Virtual Health Hub Increases Access to Care for Truck Drivers in Zambia

Edmore is a truck driver in Zambia who has been doing his job for years. He can spend weeks on the road and faces challenges accessing health care. “I wouldn’t normally go to the doctor. It’s not convenient.”

JSI is increasing access to health care for truck drivers in Zambia, like Edmore, by providing digital services to migrant populations. On August 17, the JSI-managed USAID DISCOVER-Health Project launched the Health Hub: Men on the Move. Hundreds of people gathered at the Kasumbalesa Border Post, as Copperbelt Province Deputy Permanent Secretary Mr. Daniel Kamenga opened the event.

A man stands smiling as he poses for a photo.
Edmore, a truck driver in Zambia.

The Health Hub is a result of the project’s collaboration with the Ministry of Health to find innovative ways to provide health services to underserved populations, including long-distance truck drivers. Project Director Dr. Mutinta Nyumbu explains that, “Truck drivers are away from home for long periods of time and work irregular hours. They are vulnerable to sexually transmitted infections, including HIV, and malaria and diarrheal diseases because of poor sanitary conditions. They can’t commit to appointment times or wait for hours at a busy clinic. Their health needs are not being met, so USAID DISCOVER-Health has created the Health Hub to provide these men with the crucial health services they deserve, and it’s so exciting to be embracing technology to do it.”

Focusing efforts on the congested Lusaka-Kasumbalesa route, the project hopes to overcome some of truck drivers’ barriers to care through digital health services. Following an easy registration process, people can access information and services—ranging from routine health screenings to COVID-19 vaccination to HIV prevention and treatment—on the Health Hub at their convenience.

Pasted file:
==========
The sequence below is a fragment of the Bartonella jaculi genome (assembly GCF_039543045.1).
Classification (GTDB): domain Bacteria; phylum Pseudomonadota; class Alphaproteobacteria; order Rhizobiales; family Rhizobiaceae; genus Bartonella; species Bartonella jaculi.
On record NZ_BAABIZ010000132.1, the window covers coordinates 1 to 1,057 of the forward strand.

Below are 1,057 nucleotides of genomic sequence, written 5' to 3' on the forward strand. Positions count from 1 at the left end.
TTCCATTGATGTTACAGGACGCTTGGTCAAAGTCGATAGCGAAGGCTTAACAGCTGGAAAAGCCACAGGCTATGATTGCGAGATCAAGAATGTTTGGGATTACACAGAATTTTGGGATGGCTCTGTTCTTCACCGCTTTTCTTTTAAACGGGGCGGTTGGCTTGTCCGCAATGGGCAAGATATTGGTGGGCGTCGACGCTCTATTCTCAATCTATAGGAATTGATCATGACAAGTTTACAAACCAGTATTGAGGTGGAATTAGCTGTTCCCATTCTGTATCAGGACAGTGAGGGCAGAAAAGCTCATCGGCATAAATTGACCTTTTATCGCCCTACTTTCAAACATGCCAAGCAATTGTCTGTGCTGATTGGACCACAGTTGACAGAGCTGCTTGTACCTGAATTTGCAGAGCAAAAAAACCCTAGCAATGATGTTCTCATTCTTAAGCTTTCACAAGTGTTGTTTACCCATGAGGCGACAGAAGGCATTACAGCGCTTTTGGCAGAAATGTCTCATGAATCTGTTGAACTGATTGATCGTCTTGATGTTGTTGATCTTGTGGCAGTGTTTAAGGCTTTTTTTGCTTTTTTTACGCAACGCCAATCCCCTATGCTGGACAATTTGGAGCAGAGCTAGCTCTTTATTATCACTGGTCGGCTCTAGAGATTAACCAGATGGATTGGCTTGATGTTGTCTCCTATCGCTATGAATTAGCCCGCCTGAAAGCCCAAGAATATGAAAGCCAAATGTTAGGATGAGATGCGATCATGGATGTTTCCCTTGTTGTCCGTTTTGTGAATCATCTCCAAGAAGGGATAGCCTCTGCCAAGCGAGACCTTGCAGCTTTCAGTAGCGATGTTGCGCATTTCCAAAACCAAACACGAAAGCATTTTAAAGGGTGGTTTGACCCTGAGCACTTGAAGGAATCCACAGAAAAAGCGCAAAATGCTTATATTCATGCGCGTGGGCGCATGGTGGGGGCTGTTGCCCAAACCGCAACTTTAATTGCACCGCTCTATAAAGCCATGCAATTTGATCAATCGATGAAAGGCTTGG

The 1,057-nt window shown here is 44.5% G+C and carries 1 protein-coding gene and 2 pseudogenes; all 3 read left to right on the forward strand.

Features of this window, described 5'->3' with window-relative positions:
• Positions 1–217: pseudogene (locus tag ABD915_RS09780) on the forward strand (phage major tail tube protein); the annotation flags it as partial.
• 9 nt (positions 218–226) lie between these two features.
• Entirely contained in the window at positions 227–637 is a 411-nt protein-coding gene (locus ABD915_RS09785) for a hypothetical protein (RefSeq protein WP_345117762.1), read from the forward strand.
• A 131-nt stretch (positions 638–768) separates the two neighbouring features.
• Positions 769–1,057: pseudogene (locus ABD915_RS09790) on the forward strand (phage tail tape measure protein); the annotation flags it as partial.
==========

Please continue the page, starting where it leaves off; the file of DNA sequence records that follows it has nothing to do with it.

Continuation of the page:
Drivers like Edmore can now benefit from the Hub when they’re on the road. In Edmore’s words, “The Health Hub will help me so much. I can now access health services, see a professional, and be assured I’m getting the right advice.”

Two men look at contents inside a van.
Taking a closer look inside the bespoke fitted Health Hub mobile van.
A man sits facing another man filling out paperwork in a tent.
Truck drivers join in at the launch of the Health Hub and access health services

The Health Hub lets providers view clients’ health records online, allowing for continued care while the drivers are on the move. It also lets clients book appointments and track their health records. The online platform is supported by health facilities that provide in-person appointments and medication, and mobile health vans that offer outreach service delivery in communities. Geo-location software in the Health Hub links clients to the nearest facility or mobile health van, whichever they prefer.

USAID DISCOVER-Health complements the Health Hub’s virtual space with in-person interactions founded in social and behavior change. The team has been talking with and learning from community leaders to develop materials such as fact sheets to spread the word about the Health Hub. The project is also running a media campaign via TV, radio, and print that is supported by community health workers and peer mentors.

While August 17 was the official start of the Health Hub, the platform went live at the end of May to allow the project to test the technology and troubleshoot problems. In just two months, 1,211 truck drivers accessed the service; 11 started HIV treatment; and 1,047 started HIV-prevention medication.

With its live music, dancing, and celebrating, the official opening of the Health Hub: Men on the Move is putting clients in the driver’s seat and on the road to life-sustaining health services.

A young man sits at a table reviewing a pamphlet.
A young man finds out more about the Health Hub and registers with the help of a USAID DISCOVER-Health health care worker.